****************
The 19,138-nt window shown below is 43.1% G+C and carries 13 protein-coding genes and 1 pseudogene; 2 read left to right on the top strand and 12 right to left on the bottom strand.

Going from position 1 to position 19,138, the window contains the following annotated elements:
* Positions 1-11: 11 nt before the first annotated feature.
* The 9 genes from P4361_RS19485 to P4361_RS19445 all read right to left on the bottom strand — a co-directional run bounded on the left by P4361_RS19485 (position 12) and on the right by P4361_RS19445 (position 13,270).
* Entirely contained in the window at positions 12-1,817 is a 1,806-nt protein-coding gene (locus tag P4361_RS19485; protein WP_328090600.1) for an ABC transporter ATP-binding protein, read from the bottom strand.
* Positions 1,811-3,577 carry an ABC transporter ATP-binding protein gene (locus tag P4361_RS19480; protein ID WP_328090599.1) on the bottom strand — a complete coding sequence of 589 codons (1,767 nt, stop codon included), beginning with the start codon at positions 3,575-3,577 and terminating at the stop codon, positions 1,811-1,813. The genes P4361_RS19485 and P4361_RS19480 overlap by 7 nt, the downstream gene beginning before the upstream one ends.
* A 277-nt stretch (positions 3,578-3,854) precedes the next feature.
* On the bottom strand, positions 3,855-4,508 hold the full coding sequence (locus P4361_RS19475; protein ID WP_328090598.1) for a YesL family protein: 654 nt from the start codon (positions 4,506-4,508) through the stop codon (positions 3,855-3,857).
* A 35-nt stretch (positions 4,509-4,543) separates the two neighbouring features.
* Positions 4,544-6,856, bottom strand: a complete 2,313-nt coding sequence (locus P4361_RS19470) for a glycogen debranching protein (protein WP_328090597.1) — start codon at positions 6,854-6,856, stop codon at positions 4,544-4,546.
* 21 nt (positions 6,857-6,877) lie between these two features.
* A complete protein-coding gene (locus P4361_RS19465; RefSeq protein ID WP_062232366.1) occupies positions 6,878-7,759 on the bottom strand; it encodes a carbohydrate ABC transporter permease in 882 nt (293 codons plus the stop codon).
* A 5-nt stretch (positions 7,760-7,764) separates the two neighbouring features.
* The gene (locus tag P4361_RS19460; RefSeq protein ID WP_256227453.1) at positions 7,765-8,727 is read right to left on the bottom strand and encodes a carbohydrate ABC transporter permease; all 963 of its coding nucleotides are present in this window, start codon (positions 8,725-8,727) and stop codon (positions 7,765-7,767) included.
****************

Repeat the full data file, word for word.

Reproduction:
The 19,138-nt window shown below is 43.1% G+C and carries 13 protein-coding genes and 1 pseudogene; 2 read left to right on the top strand and 12 right to left on the bottom strand.

Going from position 1 to position 19,138, the window contains the following annotated elements:
* Positions 1-11: 11 nt before the first annotated feature.
* The 9 genes from P4361_RS19485 to P4361_RS19445 all read right to left on the bottom strand — a co-directional run bounded on the left by P4361_RS19485 (position 12) and on the right by P4361_RS19445 (position 13,270).
* Entirely contained in the window at positions 12-1,817 is a 1,806-nt protein-coding gene (locus tag P4361_RS19485; protein WP_328090600.1) for an ABC transporter ATP-binding protein, read from the bottom strand.
* Positions 1,811-3,577 carry an ABC transporter ATP-binding protein gene (locus tag P4361_RS19480; protein ID WP_328090599.1) on the bottom strand — a complete coding sequence of 589 codons (1,767 nt, stop codon included), beginning with the start codon at positions 3,575-3,577 and terminating at the stop codon, positions 1,811-1,813. The genes P4361_RS19485 and P4361_RS19480 overlap by 7 nt, the downstream gene beginning before the upstream one ends.
* A 277-nt stretch (positions 3,578-3,854) precedes the next feature.
* On the bottom strand, positions 3,855-4,508 hold the full coding sequence (locus P4361_RS19475; protein ID WP_328090598.1) for a YesL family protein: 654 nt from the start codon (positions 4,506-4,508) through the stop codon (positions 3,855-3,857).
* A 35-nt stretch (positions 4,509-4,543) separates the two neighbouring features.
* Positions 4,544-6,856, bottom strand: a complete 2,313-nt coding sequence (locus P4361_RS19470) for a glycogen debranching protein (protein WP_328090597.1) — start codon at positions 6,854-6,856, stop codon at positions 4,544-4,546.
* 21 nt (positions 6,857-6,877) lie between these two features.
* A complete protein-coding gene (locus P4361_RS19465; RefSeq protein ID WP_062232366.1) occupies positions 6,878-7,759 on the bottom strand; it encodes a carbohydrate ABC transporter permease in 882 nt (293 codons plus the stop codon).
* A 5-nt stretch (positions 7,760-7,764) separates the two neighbouring features.
* The gene (locus tag P4361_RS19460; RefSeq protein ID WP_256227453.1) at positions 7,765-8,727 is read right to left on the bottom strand and encodes a carbohydrate ABC transporter permease; all 963 of its coding nucleotides are present in this window, start codon (positions 8,725-8,727) and stop codon (positions 7,765-7,767) included.